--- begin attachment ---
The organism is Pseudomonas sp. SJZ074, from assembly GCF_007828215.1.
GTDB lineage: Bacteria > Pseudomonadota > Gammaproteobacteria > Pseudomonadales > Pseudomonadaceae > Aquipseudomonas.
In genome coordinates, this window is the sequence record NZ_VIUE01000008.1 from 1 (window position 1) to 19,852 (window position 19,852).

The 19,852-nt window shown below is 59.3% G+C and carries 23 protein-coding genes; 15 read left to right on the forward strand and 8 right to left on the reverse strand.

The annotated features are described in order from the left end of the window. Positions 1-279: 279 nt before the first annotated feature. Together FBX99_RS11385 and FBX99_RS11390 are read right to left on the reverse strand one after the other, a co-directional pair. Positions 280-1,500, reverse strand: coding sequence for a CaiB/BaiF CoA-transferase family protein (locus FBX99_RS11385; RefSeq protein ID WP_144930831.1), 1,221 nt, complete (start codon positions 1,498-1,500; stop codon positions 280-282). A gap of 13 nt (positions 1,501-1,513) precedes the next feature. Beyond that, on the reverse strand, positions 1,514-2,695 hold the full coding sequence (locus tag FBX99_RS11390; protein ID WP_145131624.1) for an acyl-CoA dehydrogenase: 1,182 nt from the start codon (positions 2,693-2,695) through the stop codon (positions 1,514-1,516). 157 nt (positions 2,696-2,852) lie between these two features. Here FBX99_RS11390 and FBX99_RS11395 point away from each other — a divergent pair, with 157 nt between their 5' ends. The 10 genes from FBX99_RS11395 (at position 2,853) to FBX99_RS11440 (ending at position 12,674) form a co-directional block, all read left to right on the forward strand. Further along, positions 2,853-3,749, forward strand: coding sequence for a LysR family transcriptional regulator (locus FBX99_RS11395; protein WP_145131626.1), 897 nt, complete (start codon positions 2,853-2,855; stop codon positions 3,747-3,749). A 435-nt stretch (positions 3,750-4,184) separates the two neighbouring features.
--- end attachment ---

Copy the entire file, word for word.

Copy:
The organism is Pseudomonas sp. SJZ074, from assembly GCF_007828215.1.
GTDB lineage: Bacteria > Pseudomonadota > Gammaproteobacteria > Pseudomonadales > Pseudomonadaceae > Aquipseudomonas.
In genome coordinates, this window is the sequence record NZ_VIUE01000008.1 from 1 (window position 1) to 19,852 (window position 19,852).

The 19,852-nt window shown below is 59.3% G+C and carries 23 protein-coding genes; 15 read left to right on the forward strand and 8 right to left on the reverse strand.

The annotated features are described in order from the left end of the window. Positions 1-279: 279 nt before the first annotated feature. Together FBX99_RS11385 and FBX99_RS11390 are read right to left on the reverse strand one after the other, a co-directional pair. Positions 280-1,500, reverse strand: coding sequence for a CaiB/BaiF CoA-transferase family protein (locus FBX99_RS11385; RefSeq protein ID WP_144930831.1), 1,221 nt, complete (start codon positions 1,498-1,500; stop codon positions 280-282). A gap of 13 nt (positions 1,501-1,513) precedes the next feature. Beyond that, on the reverse strand, positions 1,514-2,695 hold the full coding sequence (locus tag FBX99_RS11390; protein ID WP_145131624.1) for an acyl-CoA dehydrogenase: 1,182 nt from the start codon (positions 2,693-2,695) through the stop codon (positions 1,514-1,516). 157 nt (positions 2,696-2,852) lie between these two features. Here FBX99_RS11390 and FBX99_RS11395 point away from each other — a divergent pair, with 157 nt between their 5' ends. The 10 genes from FBX99_RS11395 (at position 2,853) to FBX99_RS11440 (ending at position 12,674) form a co-directional block, all read left to right on the forward strand. Further along, positions 2,853-3,749, forward strand: coding sequence for a LysR family transcriptional regulator (locus FBX99_RS11395; protein WP_145131626.1), 897 nt, complete (start codon positions 2,853-2,855; stop codon positions 3,747-3,749). A 435-nt stretch (positions 3,750-4,184) separates the two neighbouring features.